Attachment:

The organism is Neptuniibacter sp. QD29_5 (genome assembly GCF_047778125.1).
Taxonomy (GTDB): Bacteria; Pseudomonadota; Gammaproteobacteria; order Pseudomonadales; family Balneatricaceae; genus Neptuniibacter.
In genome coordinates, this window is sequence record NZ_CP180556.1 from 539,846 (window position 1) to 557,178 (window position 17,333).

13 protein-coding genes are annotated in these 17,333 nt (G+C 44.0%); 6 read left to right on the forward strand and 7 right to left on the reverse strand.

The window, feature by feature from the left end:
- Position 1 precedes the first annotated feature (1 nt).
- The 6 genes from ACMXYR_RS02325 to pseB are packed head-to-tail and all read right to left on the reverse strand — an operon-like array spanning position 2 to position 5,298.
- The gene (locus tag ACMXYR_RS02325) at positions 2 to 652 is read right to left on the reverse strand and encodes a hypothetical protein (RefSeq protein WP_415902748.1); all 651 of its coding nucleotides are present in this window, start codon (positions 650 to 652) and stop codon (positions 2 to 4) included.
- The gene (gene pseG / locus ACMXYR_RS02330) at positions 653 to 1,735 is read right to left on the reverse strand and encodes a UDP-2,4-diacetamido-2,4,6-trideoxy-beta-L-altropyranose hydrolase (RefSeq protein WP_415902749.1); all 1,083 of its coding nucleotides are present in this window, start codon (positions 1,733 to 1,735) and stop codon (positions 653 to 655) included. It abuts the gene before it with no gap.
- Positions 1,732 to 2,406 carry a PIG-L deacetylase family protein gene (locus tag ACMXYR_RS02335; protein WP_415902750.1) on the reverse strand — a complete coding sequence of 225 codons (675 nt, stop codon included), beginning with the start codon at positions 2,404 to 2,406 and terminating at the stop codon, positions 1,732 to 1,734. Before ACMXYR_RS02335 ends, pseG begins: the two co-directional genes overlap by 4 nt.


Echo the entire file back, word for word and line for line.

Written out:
The organism is Neptuniibacter sp. QD29_5 (genome assembly GCF_047778125.1).
Taxonomy (GTDB): Bacteria; Pseudomonadota; Gammaproteobacteria; order Pseudomonadales; family Balneatricaceae; genus Neptuniibacter.
In genome coordinates, this window is sequence record NZ_CP180556.1 from 539,846 (window position 1) to 557,178 (window position 17,333).

13 protein-coding genes are annotated in these 17,333 nt (G+C 44.0%); 6 read left to right on the forward strand and 7 right to left on the reverse strand.

The window, feature by feature from the left end:
- Position 1 precedes the first annotated feature (1 nt).
- The 6 genes from ACMXYR_RS02325 to pseB are packed head-to-tail and all read right to left on the reverse strand — an operon-like array spanning position 2 to position 5,298.
- The gene (locus tag ACMXYR_RS02325) at positions 2 to 652 is read right to left on the reverse strand and encodes a hypothetical protein (RefSeq protein WP_415902748.1); all 651 of its coding nucleotides are present in this window, start codon (positions 650 to 652) and stop codon (positions 2 to 4) included.
- The gene (gene pseG / locus ACMXYR_RS02330) at positions 653 to 1,735 is read right to left on the reverse strand and encodes a UDP-2,4-diacetamido-2,4,6-trideoxy-beta-L-altropyranose hydrolase (RefSeq protein WP_415902749.1); all 1,083 of its coding nucleotides are present in this window, start codon (positions 1,733 to 1,735) and stop codon (positions 653 to 655) included. It abuts the gene before it with no gap.
- Positions 1,732 to 2,406 carry a PIG-L deacetylase family protein gene (locus tag ACMXYR_RS02335; protein WP_415902750.1) on the reverse strand — a complete coding sequence of 225 codons (675 nt, stop codon included), beginning with the start codon at positions 2,404 to 2,406 and terminating at the stop codon, positions 1,732 to 1,734. Before ACMXYR_RS02335 ends, pseG begins: the two co-directional genes overlap by 4 nt.